Relentlessly, the ball gets in their court
Lebanon is not the homeland of any party, group, sect, or religion, it is the country of all Lebanese,” Saniora said today after an emotional family matter to Saad Hariri’s welcoming speech to the UN vote.
Using a crude and abstract scoring board, the government has added today an additional point granted to its reputation. The opposition on the other hand, have kept up a good rivalry, as it has as well accumulated points in different achievements it had accomplished. With all this, we sadly don’t have a ‘united government front’ in face of the outside world, whether friends or foes.
The United States and European allies, acting despite opposition from Russia, scheduled a vote for Wednesday on a binding Security Council resolution establishing an international court. Churkin, the Russian ambassador, outlined his country’s opposition in a way that seemed to presage an abstention rather than a veto. – NY Times
“We have no problem with the idea that things must move ahead with the tribunal,” Mr. Churkin said. “We accept that it should not simply be in a dead end,” he said, and that “the course of justice must be served.”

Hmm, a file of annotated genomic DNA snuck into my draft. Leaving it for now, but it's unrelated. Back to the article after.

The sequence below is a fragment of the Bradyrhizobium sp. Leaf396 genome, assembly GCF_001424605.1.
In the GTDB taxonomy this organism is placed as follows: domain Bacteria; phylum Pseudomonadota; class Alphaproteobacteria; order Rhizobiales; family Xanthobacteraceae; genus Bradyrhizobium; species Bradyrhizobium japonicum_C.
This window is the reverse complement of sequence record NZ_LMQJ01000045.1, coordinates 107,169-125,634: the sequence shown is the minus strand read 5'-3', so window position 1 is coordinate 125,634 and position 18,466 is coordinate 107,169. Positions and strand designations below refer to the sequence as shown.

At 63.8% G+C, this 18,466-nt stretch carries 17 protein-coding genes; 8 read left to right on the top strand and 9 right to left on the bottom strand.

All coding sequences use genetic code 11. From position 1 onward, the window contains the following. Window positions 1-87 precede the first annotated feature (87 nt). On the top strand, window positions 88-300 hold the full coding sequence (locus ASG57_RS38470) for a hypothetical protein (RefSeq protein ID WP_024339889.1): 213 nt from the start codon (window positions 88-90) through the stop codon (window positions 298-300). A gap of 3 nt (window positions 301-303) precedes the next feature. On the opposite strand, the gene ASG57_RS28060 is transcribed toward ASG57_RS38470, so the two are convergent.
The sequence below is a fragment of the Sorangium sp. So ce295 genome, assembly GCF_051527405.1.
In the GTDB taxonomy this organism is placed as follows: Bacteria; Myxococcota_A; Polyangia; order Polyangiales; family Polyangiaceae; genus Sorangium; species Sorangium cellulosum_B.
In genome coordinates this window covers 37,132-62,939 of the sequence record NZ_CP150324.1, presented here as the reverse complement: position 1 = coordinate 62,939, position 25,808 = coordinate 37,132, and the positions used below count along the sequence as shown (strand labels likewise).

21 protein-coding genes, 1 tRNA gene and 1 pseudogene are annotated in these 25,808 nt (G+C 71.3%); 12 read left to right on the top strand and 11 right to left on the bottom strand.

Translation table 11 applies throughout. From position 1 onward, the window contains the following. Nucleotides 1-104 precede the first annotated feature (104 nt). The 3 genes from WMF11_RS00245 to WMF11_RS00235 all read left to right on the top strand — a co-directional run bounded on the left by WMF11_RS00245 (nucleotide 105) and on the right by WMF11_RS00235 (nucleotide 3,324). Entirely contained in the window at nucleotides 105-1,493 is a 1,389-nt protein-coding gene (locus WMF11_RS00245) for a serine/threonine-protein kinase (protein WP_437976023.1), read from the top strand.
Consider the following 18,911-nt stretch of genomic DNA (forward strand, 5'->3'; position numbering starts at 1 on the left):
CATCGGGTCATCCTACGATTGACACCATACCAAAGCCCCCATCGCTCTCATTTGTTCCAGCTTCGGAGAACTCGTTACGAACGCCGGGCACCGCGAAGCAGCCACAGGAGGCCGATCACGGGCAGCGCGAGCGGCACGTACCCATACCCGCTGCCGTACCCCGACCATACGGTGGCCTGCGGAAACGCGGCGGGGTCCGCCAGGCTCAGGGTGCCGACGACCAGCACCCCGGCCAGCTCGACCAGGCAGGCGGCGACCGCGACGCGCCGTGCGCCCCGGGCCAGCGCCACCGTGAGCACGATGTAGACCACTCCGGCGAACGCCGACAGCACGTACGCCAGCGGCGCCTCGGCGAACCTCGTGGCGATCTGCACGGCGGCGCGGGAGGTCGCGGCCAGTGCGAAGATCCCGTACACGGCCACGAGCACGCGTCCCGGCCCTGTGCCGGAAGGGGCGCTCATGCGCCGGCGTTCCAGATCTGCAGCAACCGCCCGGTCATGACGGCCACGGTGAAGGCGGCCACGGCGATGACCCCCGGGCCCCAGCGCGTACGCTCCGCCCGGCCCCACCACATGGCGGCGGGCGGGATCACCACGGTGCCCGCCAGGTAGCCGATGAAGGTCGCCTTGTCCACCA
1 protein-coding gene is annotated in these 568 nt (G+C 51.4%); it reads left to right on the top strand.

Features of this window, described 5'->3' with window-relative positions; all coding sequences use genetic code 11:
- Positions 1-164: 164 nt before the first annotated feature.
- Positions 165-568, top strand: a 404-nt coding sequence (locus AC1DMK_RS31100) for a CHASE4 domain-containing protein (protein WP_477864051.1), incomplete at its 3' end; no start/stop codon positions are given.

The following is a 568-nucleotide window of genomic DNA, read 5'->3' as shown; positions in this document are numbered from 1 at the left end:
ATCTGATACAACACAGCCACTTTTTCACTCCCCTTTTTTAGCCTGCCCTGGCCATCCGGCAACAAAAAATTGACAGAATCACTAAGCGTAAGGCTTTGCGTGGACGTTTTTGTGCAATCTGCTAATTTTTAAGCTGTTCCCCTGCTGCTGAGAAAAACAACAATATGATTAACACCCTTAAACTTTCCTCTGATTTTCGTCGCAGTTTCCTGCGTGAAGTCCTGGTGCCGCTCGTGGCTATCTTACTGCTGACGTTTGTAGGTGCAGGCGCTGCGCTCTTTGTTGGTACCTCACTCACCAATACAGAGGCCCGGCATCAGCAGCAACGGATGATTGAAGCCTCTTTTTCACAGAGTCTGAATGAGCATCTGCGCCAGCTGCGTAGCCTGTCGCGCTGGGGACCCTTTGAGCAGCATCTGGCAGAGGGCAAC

The sponsors tried to win Russian support on Friday by providing for a grace period until June 10 for the action to take effect.
Upon this news, the accumulated political burden of crimes for the past 863 days has been lifted off Lebanese citizens collectively. I would have loved to have added as well of our national security or even economic momentum. The government is on the stage to show its people primarily and the world body that it can contain and settle terrorist coups, politically if negotiations permits, or forcefully.
When the international tribunal is out of the way, the government predicts that Syria will have much less influence in Lebanon, and will have much greater problems of its own.
Is that a good sign for Lebanon?
Filed under: Middle East, Today in Lebanese History, World Affairs | 1 Comment